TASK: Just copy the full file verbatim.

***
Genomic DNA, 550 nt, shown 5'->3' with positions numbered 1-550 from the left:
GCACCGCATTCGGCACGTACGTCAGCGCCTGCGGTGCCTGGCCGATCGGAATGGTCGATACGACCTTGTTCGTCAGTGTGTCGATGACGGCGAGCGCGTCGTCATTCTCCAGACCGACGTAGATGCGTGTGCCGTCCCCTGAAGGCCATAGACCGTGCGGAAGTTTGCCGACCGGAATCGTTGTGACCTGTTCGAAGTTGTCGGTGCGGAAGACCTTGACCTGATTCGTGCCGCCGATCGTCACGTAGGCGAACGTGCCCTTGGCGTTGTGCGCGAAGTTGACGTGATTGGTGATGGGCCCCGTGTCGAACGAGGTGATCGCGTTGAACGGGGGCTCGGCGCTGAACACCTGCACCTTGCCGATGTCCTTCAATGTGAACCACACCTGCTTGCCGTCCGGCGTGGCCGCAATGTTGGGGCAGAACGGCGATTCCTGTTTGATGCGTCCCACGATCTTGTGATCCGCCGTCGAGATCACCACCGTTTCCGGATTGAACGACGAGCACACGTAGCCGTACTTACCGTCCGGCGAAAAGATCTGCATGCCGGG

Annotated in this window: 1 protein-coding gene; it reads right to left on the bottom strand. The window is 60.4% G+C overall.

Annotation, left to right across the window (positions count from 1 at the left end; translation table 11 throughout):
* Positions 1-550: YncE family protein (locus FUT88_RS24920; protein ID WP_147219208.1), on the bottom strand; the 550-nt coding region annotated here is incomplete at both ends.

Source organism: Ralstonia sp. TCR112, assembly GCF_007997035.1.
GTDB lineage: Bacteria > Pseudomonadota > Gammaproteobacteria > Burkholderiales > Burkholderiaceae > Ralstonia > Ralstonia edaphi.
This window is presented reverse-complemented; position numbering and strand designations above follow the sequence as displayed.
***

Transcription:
Genomic DNA, 550 nt, shown 5'->3' with positions numbered 1-550 from the left:
GCACCGCATTCGGCACGTACGTCAGCGCCTGCGGTGCCTGGCCGATCGGAATGGTCGATACGACCTTGTTCGTCAGTGTGTCGATGACGGCGAGCGCGTCGTCATTCTCCAGACCGACGTAGATGCGTGTGCCGTCCCCTGAAGGCCATAGACCGTGCGGAAGTTTGCCGACCGGAATCGTTGTGACCTGTTCGAAGTTGTCGGTGCGGAAGACCTTGACCTGATTCGTGCCGCCGATCGTCACGTAGGCGAACGTGCCCTTGGCGTTGTGCGCGAAGTTGACGTGATTGGTGATGGGCCCCGTGTCGAACGAGGTGATCGCGTTGAACGGGGGCTCGGCGCTGAACACCTGCACCTTGCCGATGTCCTTCAATGTGAACCACACCTGCTTGCCGTCCGGCGTGGCCGCAATGTTGGGGCAGAACGGCGATTCCTGTTTGATGCGTCCCACGATCTTGTGATCCGCCGTCGAGATCACCACCGTTTCCGGATTGAACGACGAGCACACGTAGCCGTACTTACCGTCCGGCGAAAAGATCTGCATGCCGGG

Annotated in this window: 1 protein-coding gene; it reads right to left on the bottom strand. The window is 60.4% G+C overall.

Annotation, left to right across the window (positions count from 1 at the left end; translation table 11 throughout):
* Positions 1-550: YncE family protein (locus FUT88_RS24920; protein ID WP_147219208.1), on the bottom strand; the 550-nt coding region annotated here is incomplete at both ends.

Source organism: Ralstonia sp. TCR112, assembly GCF_007997035.1.
GTDB lineage: Bacteria > Pseudomonadota > Gammaproteobacteria > Burkholderiales > Burkholderiaceae > Ralstonia > Ralstonia edaphi.
This window is presented reverse-complemented; position numbering and strand designations above follow the sequence as displayed.